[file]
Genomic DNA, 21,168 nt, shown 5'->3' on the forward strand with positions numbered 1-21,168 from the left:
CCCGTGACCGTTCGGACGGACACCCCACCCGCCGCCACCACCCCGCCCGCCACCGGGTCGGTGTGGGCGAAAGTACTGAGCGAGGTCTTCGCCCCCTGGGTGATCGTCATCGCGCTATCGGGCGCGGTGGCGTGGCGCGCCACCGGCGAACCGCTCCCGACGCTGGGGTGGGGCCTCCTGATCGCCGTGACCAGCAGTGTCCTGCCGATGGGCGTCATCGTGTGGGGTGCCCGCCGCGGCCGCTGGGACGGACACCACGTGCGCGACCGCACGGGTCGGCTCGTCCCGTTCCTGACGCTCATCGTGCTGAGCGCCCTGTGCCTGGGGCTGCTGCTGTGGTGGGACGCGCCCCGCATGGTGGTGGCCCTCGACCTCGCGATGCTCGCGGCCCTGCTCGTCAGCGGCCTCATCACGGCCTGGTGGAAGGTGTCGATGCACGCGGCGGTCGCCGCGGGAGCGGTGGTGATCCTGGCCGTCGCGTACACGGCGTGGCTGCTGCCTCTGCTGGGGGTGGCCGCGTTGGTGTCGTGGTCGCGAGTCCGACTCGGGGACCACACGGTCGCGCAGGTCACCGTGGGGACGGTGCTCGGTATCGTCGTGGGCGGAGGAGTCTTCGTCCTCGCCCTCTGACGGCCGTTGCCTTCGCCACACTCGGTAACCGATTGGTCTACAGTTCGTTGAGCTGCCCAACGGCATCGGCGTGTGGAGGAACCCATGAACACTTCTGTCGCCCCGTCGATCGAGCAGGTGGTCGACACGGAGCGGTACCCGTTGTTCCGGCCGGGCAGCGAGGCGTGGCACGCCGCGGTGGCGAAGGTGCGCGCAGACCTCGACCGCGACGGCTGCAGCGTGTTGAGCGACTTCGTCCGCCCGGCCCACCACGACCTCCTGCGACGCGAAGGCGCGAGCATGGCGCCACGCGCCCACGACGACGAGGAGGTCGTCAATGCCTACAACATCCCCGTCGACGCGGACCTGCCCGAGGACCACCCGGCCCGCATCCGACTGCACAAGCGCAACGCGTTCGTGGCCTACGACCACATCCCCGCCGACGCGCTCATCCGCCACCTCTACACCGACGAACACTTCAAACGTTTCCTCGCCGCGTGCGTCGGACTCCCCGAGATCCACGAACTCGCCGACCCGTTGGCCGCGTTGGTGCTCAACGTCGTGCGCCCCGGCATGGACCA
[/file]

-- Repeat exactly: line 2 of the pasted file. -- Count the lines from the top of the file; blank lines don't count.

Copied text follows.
CCCGTGACCGTTCGGACGGACACCCCACCCGCCGCCACCACCCCGCCCGCCACCGGGTCGGTGTGGGCGAAAGTACTGAGCGAGGTCTTCGCCCCCTGGGTGATCGTCATCGCGCTATCGGGCGCGGTGGCGTGGCGCGCCACCGGCGAACCGCTCCCGACGCTGGGGTGGGGCCTCCTGATCGCCGTGACCAGCAGTGTCCTGCCGATGGGCGTCATCGTGTGGGGTGCCCGCCGCGGCCGCTGGGACGGACACCACGTGCGCGACCGCACGGGTCGGCTCGTCCCGTTCCTGACGCTCATCGTGCTGAGCGCCCTGTGCCTGGGGCTGCTGCTGTGGTGGGACGCGCCCCGCATGGTGGTGGCCCTCGACCTCGCGATGCTCGCGGCCCTGCTCGTCAGCGGCCTCATCACGGCCTGGTGGAAGGTGTCGATGCACGCGGCGGTCGCCGCGGGAGCGGTGGTGATCCTGGCCGTCGCGTACACGGCGTGGCTGCTGCCTCTGCTGGGGGTGGCCGCGTTGGTGTCGTGGTCGCGAGTCCGACTCGGGGACCACACGGTCGCGCAGGTCACCGTGGGGACGGTGCTCGGTATCGTCGTGGGCGGAGGAGTCTTCGTCCTCGCCCTCTGACGGCCGTTGCCTTCGCCACACTCGGTAACCGATTGGTCTACAGTTCGTTGAGCTGCCCAACGGCATCGGCGTGTGGAGGAACCCATGAACACTTCTGTCGCCCCGTCGATCGAGCAGGTGGTCGACACGGAGCGGTACCCGTTGTTCCGGCCGGGCAGCGAGGCGTGGCACGCCGCGGTGGCGAAGGTGCGCGCAGACCTCGACCGCGACGGCTGCAGCGTGTTGAGCGACTTCGTCCGCCCGGCCCACCACGACCTCCTGCGACGCGAAGGCGCGAGCATGGCGCCACGCGCCCACGACGACGAGGAGGTCGTCAATGCCTACAACATCCCCGTCGACGCGGACCTGCCCGAGGACCACCCGGCCCGCATCCGACTGCACAAGCGCAACGCGTTCGTGGCCTACGACCACATCCCCGCCGACGCGCTCATCCGCCACCTCTACACCGACGAACACTTCAAACGTTTCCTCGCCGCGTGCGTCGGACTCCCCGAGATCCACGAACTCGCCGACCCGTTGGCCGCGTTGGTGCTCAACGTCGTGCGCCCCGGCATGGACCA